Cook up automation recipes with VMware PowerCLI commands

- admin

If you’re a vSphere administrator, you may not be able to escape from the constant refrain to automate certain procedures so you are not manually fiddling with the same settings or endlessly pointing and clicking to execute the same tasks. Adding some VMware PowerCLI commands to your repertoire is a good first start; stringing these commands together to build a complicated workflow is the next best thing.

Using PowerCLI allows vSphere administrators to automate and report on many of the products in VMware’s portfolio. PowerCLI is a Windows PowerShell snap-in, so administrators who are familiar with the Microsoft platform may have already experimented with some scripts on the Windows side.

While all this automation sounds wonderful, getting past the intimidation factor if you’ve never produced a script is one mental hurdle that you’ll need to overcome. To that end, the PowerCLI Cookbook by Philip Sellers can ease you into the world of PowerShell. Sellers’s book features 75 “recipes” you can use to control the disparate pieces of your vSphere environment.

In chapter one — download and read this chapter in PDF format by clicking here — Sellers talks about the benefits to automation and starts with some basic tasks. Sellers explains how to connect to an ESXi host, which makes other cmdlets — there are about 400 cmdlets at your disposal — accessible, then adding that host into Active Directory.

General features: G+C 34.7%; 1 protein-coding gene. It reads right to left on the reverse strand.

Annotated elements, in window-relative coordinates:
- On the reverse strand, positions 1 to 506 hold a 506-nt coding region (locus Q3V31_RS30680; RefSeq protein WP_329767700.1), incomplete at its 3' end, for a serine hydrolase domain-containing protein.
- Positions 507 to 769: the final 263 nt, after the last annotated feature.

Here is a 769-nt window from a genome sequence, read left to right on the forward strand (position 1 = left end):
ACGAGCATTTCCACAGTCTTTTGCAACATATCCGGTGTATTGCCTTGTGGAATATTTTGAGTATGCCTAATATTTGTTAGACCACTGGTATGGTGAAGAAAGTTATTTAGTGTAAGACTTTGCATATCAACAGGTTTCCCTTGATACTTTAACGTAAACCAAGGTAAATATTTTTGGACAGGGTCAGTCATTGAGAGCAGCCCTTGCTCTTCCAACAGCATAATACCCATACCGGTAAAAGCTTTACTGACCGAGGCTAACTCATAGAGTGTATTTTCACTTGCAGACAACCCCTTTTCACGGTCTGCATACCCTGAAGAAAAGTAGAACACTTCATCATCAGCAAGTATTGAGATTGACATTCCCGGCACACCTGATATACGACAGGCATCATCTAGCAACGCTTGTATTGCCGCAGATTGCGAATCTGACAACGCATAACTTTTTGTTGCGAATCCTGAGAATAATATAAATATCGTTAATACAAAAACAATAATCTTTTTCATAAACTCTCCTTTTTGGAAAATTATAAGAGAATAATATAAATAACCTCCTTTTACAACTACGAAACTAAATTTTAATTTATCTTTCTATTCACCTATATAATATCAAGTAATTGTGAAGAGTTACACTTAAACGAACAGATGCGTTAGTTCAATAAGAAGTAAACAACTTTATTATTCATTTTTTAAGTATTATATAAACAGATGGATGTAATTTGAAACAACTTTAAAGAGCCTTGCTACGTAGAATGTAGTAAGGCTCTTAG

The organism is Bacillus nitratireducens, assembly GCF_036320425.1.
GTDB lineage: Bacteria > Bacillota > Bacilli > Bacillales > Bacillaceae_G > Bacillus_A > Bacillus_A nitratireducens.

As mentioned in the connecting section, joining an ESXi host to Active Directory offers the ability to connect without entering credentials for administrators. Active Directory is a Windows implementation of Lightweight Directory Access Protocol (LDAP). Active Directory contains accounts for users, computers, and groups. Active Directory runs on a Windows Server that has the Active Directory role installed and that has been “promoted” to become a domain controller. To perform this recipe, you will need at least one Active Directory server available on the network with the ESXi host.

Seamless authentication is one of the biggest reasons to join a host to Active Directory. But beyond single sign-on, once the ESXi host is connected to Active Directory, groups in the directory can be leveraged to grant permissions to the ESXi host. If you do not have Active Directory installed and do not wish to, you may skip this recipe and move on to other topics of host configuration without any impact to future recipes.

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